I was extremely fortunate to contact a human being — a very nice, intelligent, concerned human being. That sure beats the heck out of the online form! I am extremely grateful for my reinstatement, and I understand the technical error that led to the disabling. But without a person to talk to I would have lost everything on my Facebook (and Messenger and Instagram) account. And I would have labored under the misconception that some rat fink had unreasonably accused me of violating community standards with an unsettling photo.
My other two suggestions are for the rest of us who use Facebook and Twitter and have opinions — sometimes strong opinions — but you can listen, Facebook.
Suggestion 2: Take Care of Your Data
Take care of your data! If my Facebook account had not been restored I would have lost contact with dozens and dozens if not hundreds of my Facebook friends. Many of my Facebook friends are also my correspondents on email, or WhatsApp, or some other form of communication. But not all! It would have taken me a very long time to track down and find an alternative way to communicate those friends. And first, I would have to remember everyone. We should all find a way to keep a list of our Facebook friends somewhere off of Facebook.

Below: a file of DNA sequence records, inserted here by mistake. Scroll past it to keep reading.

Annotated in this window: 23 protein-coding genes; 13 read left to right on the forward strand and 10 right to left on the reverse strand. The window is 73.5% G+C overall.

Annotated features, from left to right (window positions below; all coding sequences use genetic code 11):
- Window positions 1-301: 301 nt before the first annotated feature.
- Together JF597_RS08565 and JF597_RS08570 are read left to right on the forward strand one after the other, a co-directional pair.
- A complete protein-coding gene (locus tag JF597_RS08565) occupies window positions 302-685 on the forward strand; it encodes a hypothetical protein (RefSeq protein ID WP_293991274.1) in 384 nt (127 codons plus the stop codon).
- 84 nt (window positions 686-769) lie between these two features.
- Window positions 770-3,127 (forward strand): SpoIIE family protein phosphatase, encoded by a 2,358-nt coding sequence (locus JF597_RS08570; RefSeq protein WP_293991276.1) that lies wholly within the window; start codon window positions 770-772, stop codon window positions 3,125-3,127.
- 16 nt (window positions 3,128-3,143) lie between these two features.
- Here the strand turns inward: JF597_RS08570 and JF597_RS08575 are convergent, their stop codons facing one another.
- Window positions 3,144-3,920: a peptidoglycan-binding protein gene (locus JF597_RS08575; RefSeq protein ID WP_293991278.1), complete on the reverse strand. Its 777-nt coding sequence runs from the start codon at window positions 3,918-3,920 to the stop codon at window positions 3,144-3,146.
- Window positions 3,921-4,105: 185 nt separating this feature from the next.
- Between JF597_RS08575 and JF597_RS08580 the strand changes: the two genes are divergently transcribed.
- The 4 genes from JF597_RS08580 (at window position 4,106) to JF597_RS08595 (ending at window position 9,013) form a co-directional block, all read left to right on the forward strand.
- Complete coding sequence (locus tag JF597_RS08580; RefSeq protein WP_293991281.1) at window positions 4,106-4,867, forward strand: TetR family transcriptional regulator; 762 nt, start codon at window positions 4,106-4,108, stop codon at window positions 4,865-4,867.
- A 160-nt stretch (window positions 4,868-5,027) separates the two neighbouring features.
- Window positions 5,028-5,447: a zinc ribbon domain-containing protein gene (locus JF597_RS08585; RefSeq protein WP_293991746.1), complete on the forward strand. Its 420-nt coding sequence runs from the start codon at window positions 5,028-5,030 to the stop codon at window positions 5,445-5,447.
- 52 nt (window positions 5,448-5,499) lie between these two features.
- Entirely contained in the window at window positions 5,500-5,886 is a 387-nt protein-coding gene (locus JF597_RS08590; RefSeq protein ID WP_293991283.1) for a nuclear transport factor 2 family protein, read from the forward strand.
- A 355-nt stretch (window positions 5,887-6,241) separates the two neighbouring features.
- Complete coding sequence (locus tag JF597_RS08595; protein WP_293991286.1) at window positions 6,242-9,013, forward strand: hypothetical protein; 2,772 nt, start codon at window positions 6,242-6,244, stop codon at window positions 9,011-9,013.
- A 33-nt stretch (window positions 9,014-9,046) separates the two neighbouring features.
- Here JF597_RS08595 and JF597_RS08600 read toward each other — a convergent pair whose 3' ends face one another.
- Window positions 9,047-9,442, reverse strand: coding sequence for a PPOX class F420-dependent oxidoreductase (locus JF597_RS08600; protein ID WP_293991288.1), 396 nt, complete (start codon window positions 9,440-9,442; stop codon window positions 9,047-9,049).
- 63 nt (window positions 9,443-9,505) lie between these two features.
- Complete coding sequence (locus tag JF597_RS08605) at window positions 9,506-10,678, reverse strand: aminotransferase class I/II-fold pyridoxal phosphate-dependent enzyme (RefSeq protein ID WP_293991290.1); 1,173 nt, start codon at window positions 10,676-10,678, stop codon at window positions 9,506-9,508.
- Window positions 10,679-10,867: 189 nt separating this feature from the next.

And then there are the photographs! Thankfully, I am like Adrian Monk in that I have back-ups of my back-ups of saved photos. But unlike Mr. Monk, I don’t have them neatly organized. Ask my colleagues at the Institute on Religion and Democracy (well, maybe you’d better not).
Photos that I would lose from Facebook might be found on my office computer or home laptop, within my cell phone, on one of 8 different flash drives or an external hard drive, on that mysterious thing called “The Cloud” or in a cardboard box under my desk. Or maybe in all those places. The only neatly organized, systematically ordered photos are the ones in my albums on Facebook. So keep track of your photos when you enter them on Facebook.
Suggestion 3: God is in Control